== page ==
The dangerous spring blazes have burnt through almost two million hectares in New South Wales and Queensland alone.
Many animals are strong but others, unfortunately, don’t survive.
Blazes have caused so much damage to homes in the outer suburbs and thick plumes of smoke have blanketed the urban center. A total of 28 people across Australia have died this fire period, including several volunteer firefighters.
Recently, actor Russell Crowe took to Twitter to share the pictures showing the transformative effect that the recent rainfall has had on the devastated land.
He wrote: ‘’My place 10 weeks ago after the fire had gone through, and this morning after a big weekend of rain.’’
Russell noticed a drastic change when he returned to his place in Australia. His land was ravaged by blazing flames 10 weeks ago and it looks miserable. The rain which happened a whole weekend helped the ground and trees to become green again.
After seeing Russell’s photos, social media users started sharing how their own lands came back to life after the rain. One user shared the photo of her place writing, ‘’Our place next door .. slowly coming back .. sadly.. houses don’t grow back!’’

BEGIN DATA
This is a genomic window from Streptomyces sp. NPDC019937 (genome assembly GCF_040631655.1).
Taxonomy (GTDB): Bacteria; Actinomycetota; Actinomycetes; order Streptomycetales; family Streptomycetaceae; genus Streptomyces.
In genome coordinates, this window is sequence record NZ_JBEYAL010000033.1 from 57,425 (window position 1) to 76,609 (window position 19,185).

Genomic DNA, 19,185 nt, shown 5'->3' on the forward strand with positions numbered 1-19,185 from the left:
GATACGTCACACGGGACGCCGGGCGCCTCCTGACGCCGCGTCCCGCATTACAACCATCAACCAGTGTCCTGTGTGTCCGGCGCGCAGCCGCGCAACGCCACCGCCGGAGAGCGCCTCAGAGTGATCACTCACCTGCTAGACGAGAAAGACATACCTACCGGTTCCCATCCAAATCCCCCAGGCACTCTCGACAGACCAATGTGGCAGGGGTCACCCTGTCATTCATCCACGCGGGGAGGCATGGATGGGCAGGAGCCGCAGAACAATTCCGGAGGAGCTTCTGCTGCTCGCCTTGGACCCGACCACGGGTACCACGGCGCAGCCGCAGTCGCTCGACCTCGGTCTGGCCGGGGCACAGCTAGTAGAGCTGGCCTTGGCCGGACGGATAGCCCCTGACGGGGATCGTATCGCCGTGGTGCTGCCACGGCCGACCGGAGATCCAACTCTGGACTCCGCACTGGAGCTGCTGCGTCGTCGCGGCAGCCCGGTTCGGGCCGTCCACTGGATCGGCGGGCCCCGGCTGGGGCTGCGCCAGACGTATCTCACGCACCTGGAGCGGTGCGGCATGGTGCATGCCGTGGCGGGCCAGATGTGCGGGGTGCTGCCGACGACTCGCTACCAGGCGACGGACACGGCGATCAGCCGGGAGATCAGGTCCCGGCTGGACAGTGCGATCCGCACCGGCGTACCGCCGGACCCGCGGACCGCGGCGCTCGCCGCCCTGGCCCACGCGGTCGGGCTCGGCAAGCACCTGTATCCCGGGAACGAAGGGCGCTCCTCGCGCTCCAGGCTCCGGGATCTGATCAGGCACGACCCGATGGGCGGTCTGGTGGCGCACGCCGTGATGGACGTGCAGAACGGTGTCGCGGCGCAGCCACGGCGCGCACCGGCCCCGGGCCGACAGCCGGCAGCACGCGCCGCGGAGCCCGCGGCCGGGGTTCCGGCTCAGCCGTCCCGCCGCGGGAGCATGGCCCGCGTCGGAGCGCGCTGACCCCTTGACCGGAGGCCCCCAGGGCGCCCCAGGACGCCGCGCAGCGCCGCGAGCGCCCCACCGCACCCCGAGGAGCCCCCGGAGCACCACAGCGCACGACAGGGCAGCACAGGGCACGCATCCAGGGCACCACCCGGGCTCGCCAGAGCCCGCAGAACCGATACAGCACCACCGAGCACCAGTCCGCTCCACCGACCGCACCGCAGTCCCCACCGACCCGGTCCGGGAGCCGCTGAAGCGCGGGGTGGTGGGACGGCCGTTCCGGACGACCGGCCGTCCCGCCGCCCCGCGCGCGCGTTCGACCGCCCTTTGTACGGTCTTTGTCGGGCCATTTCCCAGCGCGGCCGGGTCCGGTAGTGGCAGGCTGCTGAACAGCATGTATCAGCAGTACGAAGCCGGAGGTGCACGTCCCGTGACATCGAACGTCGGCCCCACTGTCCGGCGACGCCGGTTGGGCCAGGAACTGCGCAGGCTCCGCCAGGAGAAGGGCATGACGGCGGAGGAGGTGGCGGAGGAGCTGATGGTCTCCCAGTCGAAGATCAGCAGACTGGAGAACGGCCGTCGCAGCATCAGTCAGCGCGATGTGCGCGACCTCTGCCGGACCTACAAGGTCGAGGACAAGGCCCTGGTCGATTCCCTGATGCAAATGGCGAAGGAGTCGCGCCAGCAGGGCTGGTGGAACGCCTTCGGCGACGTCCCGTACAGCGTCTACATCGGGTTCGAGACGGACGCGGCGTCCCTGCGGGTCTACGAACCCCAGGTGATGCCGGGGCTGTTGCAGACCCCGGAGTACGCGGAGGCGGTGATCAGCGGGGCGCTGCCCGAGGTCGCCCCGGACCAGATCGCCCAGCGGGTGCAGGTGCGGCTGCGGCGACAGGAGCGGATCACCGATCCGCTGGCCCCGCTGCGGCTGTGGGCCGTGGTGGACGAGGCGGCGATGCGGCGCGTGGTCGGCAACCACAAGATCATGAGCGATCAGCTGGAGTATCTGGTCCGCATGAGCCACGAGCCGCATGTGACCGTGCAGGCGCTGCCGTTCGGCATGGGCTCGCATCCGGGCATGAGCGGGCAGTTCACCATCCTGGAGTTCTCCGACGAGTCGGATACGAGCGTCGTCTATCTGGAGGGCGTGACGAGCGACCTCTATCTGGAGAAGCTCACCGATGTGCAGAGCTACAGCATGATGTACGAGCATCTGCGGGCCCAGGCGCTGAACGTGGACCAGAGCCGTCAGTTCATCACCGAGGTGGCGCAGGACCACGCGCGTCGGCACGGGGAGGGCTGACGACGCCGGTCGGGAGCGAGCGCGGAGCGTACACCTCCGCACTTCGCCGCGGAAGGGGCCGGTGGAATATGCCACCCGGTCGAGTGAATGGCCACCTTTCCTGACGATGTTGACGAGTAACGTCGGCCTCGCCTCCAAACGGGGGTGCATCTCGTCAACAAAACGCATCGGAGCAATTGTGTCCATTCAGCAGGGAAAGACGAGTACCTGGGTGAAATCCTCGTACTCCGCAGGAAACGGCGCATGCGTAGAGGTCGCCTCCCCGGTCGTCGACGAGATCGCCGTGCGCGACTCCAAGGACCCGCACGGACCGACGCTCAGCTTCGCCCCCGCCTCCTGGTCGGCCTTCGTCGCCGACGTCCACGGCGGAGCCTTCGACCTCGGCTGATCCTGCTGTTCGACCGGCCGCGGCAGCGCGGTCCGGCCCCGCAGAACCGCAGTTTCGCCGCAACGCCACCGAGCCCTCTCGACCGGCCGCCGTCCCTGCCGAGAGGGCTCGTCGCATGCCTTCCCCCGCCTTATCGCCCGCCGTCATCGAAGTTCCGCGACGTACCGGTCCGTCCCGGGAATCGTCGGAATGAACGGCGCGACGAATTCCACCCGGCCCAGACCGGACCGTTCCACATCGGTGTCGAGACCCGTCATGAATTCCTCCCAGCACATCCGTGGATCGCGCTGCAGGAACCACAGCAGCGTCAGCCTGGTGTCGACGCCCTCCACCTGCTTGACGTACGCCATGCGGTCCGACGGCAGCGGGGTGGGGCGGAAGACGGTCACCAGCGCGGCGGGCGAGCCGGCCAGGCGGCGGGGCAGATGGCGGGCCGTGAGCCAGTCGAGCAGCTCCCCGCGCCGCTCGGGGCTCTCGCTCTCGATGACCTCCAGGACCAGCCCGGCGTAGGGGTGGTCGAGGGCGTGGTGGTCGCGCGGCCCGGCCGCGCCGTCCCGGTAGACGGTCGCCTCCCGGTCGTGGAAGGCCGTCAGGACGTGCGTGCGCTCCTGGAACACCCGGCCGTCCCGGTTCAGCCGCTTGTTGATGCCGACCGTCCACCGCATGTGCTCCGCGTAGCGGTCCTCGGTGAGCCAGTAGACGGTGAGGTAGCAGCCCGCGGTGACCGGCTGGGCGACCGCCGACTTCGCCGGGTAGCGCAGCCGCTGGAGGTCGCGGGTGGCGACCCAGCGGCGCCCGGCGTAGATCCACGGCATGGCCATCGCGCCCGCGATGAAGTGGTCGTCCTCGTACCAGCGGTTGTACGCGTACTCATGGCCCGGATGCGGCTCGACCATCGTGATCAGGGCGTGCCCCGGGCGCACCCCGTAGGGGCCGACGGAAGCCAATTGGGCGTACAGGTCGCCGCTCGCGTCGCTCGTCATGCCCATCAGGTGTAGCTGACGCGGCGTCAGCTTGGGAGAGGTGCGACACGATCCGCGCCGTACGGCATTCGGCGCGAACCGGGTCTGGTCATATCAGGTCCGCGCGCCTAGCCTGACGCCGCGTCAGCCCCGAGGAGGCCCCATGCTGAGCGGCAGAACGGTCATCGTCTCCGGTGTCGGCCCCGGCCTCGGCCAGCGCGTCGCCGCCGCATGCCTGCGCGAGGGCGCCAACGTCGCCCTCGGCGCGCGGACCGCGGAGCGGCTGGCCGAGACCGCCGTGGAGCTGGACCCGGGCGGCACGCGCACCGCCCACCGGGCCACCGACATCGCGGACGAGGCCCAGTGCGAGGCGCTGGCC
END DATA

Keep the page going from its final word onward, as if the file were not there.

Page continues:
Another wrote alongside the photo of their land, ‘’Every direction looks the same at my place @russellcrowe. I wish I was as lucky as you. Wanna buy my 25 acres? Cos I don’t think anyone else will.’’
Australia has always had bushfires but this season has been a lot worse than normal. The deadliest bushfire disaster of Australia was “Black Saturday” in February 2009, when 180 people died in Victoria. According to scientists, Australia fires are the indication of the planet’s future.
“This is what you can expect to happen … at an average of 3C [above pre-industrial levels],” said Richard Betts, professor of geography at Exeter University. “We are seeing a sign of what would be normal conditions in a 3C world. It tells us what the future world might look like. This really brings home what climate change means.”
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